Pittendweem * KWY S NO348024 2

Pettenduem 1164 x 1178 St A. Lib. 259 [Merlswain’s grant; see Introduction]
Pettenduem 1164 x 1178 St A. Lib. 259 [Merlswain son of Merlswain’ grant; see Introduction]
Pettenduem 1189 x 1195 RRS ii no. 333 [= St A. Lib. 231;
Pettenduen 1228 St A. Lib. 235

G pett + G an + G + G uaimh

‘Farm or land-holding of the two caves’; alternatively, though less likely, it might be ‘farm of the cave’, with d the relic of the old definite article; however, as a fem. noun (OIr úam, gen. úama; gen. pl. úam) the fem. gen. article should not have d; and the same is true of the gen. pl. (Thurneysen 1946, § 467 f). But see the reference to Pokorny 1923 ( ZCP xiv, 270-1), and compare ibid. xx, 356. Note that Pittenweem, which contains the same generic and specific elements, as well as the definite article, and probably refers to a single cave, has its earliest form Petnewem (1140 × 1145).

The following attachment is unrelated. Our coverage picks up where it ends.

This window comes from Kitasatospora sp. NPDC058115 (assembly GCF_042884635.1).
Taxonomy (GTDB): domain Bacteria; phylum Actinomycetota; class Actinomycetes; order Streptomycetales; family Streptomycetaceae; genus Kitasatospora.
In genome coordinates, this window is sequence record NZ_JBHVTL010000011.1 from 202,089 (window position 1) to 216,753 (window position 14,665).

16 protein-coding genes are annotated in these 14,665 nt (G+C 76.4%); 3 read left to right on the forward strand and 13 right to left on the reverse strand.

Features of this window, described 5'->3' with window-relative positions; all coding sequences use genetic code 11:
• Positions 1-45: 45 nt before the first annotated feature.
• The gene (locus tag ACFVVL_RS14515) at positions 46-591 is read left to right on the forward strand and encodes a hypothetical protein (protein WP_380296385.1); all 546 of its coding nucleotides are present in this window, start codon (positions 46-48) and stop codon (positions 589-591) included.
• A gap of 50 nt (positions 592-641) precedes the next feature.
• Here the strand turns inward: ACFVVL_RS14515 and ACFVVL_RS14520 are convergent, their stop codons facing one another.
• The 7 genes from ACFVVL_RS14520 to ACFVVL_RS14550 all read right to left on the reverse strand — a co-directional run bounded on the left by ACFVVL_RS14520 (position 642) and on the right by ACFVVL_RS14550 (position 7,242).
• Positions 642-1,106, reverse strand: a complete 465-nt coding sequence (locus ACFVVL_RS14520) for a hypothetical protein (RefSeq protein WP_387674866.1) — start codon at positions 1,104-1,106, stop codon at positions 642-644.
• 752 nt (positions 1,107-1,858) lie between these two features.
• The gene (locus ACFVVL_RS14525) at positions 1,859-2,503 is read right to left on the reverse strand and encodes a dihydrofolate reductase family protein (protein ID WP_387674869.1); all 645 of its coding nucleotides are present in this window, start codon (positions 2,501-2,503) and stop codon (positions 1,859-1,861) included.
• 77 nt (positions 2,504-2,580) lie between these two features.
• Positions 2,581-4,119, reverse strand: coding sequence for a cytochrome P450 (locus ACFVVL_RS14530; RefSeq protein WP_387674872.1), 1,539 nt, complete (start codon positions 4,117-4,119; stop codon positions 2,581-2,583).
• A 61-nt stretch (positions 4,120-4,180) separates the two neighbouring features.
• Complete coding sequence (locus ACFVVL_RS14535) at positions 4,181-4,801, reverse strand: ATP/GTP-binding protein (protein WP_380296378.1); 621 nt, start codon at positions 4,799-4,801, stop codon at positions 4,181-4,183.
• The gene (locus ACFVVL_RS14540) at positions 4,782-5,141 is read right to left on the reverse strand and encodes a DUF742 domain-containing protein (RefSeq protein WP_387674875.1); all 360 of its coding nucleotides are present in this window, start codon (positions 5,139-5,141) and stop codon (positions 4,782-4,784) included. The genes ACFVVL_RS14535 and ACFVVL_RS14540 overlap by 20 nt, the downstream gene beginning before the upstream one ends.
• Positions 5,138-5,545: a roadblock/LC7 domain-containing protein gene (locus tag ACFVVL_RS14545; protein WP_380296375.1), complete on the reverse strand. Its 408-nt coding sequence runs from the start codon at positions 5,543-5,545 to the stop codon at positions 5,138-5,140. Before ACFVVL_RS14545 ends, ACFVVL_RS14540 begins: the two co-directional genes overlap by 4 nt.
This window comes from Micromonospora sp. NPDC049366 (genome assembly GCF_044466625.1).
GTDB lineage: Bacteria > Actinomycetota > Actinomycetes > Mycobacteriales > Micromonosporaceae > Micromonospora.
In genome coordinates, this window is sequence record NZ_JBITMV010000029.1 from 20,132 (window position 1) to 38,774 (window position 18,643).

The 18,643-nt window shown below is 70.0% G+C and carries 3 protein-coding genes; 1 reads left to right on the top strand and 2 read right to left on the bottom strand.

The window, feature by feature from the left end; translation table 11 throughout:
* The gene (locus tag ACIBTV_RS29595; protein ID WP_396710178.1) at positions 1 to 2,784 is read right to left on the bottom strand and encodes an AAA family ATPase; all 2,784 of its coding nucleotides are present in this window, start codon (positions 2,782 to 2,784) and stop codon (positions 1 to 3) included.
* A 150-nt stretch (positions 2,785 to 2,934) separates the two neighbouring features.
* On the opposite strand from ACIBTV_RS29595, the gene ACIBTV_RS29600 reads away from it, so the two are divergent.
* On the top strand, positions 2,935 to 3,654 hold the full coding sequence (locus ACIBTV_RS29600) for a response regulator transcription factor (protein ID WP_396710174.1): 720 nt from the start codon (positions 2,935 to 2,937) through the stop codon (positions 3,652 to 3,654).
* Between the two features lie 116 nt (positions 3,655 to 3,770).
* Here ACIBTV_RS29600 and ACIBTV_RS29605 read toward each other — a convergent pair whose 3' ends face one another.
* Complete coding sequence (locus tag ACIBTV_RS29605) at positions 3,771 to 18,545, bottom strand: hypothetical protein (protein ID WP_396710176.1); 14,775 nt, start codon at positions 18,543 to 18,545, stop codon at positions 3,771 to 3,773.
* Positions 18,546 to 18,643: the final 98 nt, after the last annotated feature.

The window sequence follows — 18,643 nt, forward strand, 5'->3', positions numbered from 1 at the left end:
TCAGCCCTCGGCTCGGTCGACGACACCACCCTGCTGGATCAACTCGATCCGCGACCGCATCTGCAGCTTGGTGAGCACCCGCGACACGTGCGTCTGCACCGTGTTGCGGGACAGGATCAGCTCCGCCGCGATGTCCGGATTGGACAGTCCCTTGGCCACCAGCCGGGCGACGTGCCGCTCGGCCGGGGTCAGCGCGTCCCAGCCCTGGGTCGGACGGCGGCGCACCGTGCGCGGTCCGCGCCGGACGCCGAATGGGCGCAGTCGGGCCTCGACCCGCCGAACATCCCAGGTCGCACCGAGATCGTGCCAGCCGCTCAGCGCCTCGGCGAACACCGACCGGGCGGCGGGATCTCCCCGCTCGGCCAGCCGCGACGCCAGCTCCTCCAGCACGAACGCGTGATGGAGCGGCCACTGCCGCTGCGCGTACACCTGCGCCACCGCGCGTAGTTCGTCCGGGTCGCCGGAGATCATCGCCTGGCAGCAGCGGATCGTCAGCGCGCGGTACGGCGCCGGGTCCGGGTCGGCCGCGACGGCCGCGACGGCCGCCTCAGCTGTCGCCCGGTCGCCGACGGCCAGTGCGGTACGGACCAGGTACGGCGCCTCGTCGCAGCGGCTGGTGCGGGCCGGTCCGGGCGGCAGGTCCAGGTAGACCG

There are at least three caves in Kennoway Den, and the name probably refers to the two small caves low down near the east bank of the Kennoway Burn.[113] There is another, much larger, cave, higher up the east side of the den (at about 30 m), and further to the north. This is called ‘John Knox’s Cave’ on OS 1:25000 1st edn (1956, reprinted with minor corrections 1959). Although it no doubt started life as a natural cave, it has been thoroughly elaborated: it is rectangular, with a rectangular entrance and a stone bench right round the walls. No caves are marked or named on OS 6 inch 1st edn, and OS Pathf. simply marks ‘Caves’.

    For the tenurial history of this estate, see KWY Introduction.

This place-name appeared in printed volume 2